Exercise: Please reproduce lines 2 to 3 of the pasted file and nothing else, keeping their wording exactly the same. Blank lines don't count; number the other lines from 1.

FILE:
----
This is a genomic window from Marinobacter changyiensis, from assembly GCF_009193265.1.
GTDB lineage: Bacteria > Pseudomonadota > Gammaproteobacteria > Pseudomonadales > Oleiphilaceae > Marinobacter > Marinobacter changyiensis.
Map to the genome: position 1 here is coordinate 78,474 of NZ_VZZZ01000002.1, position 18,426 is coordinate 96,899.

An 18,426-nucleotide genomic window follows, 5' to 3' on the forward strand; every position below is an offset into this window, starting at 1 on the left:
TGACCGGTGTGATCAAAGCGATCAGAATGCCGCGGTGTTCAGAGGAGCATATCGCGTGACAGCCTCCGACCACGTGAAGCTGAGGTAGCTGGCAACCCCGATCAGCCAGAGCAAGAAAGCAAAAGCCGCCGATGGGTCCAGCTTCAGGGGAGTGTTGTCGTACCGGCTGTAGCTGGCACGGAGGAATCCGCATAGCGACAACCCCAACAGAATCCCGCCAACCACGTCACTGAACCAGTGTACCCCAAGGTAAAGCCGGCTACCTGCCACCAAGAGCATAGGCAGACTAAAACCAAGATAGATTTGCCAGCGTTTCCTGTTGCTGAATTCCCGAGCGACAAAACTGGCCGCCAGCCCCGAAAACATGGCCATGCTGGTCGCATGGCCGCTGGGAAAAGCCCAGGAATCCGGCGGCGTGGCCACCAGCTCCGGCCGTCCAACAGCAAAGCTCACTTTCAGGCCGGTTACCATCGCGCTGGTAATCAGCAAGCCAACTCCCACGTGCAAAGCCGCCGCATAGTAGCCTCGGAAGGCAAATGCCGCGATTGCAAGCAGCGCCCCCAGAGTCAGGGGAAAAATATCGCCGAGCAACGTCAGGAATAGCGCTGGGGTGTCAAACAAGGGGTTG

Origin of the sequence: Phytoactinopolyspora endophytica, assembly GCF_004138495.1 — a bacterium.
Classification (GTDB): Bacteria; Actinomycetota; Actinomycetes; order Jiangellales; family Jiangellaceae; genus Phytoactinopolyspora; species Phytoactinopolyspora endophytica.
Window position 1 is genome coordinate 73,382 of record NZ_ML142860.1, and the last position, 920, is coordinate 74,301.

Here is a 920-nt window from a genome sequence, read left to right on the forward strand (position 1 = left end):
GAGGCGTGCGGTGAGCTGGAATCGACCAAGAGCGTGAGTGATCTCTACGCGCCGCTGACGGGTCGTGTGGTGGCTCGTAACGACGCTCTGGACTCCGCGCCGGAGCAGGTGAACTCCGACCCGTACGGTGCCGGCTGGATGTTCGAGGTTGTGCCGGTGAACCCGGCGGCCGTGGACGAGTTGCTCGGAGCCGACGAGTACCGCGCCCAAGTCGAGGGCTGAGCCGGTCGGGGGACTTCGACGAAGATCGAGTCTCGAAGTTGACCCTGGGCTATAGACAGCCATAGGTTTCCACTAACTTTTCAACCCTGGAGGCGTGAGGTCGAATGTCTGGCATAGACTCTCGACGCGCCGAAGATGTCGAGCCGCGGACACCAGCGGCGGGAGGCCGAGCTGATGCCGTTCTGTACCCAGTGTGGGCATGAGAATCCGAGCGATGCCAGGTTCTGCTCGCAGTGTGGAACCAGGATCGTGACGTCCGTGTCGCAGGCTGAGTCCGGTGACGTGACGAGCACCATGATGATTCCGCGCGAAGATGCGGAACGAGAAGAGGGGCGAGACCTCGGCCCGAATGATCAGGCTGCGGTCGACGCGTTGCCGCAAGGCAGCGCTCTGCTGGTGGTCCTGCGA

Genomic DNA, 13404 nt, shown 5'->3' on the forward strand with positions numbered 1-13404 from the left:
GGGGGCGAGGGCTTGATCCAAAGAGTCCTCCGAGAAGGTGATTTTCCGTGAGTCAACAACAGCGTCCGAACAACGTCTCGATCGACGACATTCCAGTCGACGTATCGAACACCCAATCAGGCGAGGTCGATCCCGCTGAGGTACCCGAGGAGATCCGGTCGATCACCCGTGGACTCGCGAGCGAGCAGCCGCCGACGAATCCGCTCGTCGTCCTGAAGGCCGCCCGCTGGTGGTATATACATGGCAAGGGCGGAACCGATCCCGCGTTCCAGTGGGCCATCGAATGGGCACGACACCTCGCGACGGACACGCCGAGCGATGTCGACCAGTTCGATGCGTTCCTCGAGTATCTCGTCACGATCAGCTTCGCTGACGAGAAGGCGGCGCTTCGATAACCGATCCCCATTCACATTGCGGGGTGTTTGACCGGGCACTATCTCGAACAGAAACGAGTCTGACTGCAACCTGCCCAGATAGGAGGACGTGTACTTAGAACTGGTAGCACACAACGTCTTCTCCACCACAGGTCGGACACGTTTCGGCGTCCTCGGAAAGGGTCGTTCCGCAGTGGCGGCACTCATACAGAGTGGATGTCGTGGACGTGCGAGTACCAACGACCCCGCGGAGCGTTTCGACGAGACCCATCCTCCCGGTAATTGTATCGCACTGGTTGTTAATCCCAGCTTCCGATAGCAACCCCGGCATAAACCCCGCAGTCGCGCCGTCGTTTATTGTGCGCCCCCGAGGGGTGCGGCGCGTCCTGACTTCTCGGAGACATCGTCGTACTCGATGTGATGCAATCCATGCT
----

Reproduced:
GTDB lineage: Bacteria > Pseudomonadota > Gammaproteobacteria > Pseudomonadales > Oleiphilaceae > Marinobacter > Marinobacter changyiensis.
Map to the genome: position 1 here is coordinate 78,474 of NZ_VZZZ01000002.1, position 18,426 is coordinate 96,899.